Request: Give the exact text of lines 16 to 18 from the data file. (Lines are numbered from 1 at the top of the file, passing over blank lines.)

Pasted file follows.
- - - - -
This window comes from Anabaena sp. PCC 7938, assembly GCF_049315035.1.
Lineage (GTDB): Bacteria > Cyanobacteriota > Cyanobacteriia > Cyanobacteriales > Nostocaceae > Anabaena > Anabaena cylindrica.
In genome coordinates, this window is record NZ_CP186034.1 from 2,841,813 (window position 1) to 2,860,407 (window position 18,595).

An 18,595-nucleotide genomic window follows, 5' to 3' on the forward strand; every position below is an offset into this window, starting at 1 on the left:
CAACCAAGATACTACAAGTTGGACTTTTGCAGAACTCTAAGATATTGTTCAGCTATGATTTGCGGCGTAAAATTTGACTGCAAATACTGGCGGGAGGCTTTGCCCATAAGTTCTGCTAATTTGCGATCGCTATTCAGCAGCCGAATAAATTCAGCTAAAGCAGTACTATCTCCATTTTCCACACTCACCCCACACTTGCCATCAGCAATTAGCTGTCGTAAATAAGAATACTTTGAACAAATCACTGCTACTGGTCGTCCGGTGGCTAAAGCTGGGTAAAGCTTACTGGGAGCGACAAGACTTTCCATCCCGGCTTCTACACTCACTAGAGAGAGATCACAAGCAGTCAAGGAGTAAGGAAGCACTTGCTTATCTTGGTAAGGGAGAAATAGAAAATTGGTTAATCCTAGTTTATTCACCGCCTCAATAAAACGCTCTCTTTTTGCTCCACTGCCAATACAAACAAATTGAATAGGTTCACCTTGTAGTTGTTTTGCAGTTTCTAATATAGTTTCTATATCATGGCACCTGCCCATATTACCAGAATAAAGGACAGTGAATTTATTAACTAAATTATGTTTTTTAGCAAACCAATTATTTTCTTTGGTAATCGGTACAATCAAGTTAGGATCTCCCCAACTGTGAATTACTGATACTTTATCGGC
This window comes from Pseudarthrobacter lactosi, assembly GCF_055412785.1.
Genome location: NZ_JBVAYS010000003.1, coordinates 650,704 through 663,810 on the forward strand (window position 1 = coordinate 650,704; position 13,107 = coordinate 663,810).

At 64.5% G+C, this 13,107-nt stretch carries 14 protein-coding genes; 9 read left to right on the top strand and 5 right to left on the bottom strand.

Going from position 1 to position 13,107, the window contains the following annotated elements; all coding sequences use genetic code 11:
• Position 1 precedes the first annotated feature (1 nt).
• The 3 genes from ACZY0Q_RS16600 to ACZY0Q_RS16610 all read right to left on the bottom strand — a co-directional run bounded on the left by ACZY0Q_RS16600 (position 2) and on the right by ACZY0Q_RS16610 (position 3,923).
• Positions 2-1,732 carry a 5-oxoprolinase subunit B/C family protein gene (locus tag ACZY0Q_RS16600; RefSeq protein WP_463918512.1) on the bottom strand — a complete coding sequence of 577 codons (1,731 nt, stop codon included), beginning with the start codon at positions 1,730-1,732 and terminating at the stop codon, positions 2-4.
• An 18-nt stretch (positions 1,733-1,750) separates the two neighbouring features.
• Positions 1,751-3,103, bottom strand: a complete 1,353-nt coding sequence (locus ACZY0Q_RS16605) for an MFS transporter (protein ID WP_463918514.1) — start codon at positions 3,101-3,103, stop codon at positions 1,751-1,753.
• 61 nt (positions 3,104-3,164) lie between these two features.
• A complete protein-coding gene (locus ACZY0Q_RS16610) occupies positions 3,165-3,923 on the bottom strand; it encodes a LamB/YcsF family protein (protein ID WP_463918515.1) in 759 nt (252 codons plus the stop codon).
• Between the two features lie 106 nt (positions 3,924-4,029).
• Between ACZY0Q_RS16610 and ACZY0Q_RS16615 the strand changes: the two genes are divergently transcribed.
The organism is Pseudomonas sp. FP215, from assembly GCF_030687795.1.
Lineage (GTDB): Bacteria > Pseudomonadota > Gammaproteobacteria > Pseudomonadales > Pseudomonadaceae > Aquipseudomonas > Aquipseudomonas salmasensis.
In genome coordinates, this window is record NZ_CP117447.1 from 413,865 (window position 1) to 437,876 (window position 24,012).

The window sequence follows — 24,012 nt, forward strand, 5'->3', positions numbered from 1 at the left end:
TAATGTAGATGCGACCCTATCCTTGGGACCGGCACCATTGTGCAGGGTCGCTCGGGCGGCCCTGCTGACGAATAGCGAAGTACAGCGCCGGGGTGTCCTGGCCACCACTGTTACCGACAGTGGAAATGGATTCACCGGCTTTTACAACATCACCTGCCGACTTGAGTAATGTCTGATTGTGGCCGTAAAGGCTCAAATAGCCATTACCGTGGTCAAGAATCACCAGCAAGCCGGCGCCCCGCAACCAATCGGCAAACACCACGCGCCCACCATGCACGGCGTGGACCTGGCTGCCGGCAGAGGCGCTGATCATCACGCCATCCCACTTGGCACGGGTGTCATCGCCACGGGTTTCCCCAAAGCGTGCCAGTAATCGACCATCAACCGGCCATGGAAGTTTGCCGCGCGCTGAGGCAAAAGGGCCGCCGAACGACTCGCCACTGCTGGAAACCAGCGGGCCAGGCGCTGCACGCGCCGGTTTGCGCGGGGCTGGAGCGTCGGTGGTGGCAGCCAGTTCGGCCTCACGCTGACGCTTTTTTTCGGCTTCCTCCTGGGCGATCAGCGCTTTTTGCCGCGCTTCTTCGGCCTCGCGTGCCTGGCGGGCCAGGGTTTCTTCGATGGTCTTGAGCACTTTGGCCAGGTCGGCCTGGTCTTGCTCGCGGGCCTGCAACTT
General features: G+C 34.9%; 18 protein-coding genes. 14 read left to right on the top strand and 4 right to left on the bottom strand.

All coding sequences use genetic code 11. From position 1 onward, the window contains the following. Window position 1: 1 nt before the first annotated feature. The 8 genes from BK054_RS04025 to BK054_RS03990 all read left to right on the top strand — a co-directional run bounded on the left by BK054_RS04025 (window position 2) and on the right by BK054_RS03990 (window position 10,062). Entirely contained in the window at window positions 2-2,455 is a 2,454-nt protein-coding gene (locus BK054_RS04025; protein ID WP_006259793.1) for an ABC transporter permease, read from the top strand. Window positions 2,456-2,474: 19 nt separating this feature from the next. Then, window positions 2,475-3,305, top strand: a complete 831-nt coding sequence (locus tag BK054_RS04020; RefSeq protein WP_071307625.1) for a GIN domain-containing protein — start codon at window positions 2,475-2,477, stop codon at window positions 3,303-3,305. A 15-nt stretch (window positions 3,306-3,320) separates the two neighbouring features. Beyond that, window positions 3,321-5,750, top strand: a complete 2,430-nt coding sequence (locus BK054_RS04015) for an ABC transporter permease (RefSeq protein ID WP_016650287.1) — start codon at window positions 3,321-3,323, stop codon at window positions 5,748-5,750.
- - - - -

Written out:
• A complete protein-coding gene (locus ACZY0Q_RS16610) occupies positions 3,165-3,923 on the bottom strand; it encodes a LamB/YcsF family protein (protein ID WP_463918515.1) in 759 nt (252 codons plus the stop codon).
• Between the two features lie 106 nt (positions 3,924-4,029).
• Between ACZY0Q_RS16610 and ACZY0Q_RS16615 the strand changes: the two genes are divergently transcribed.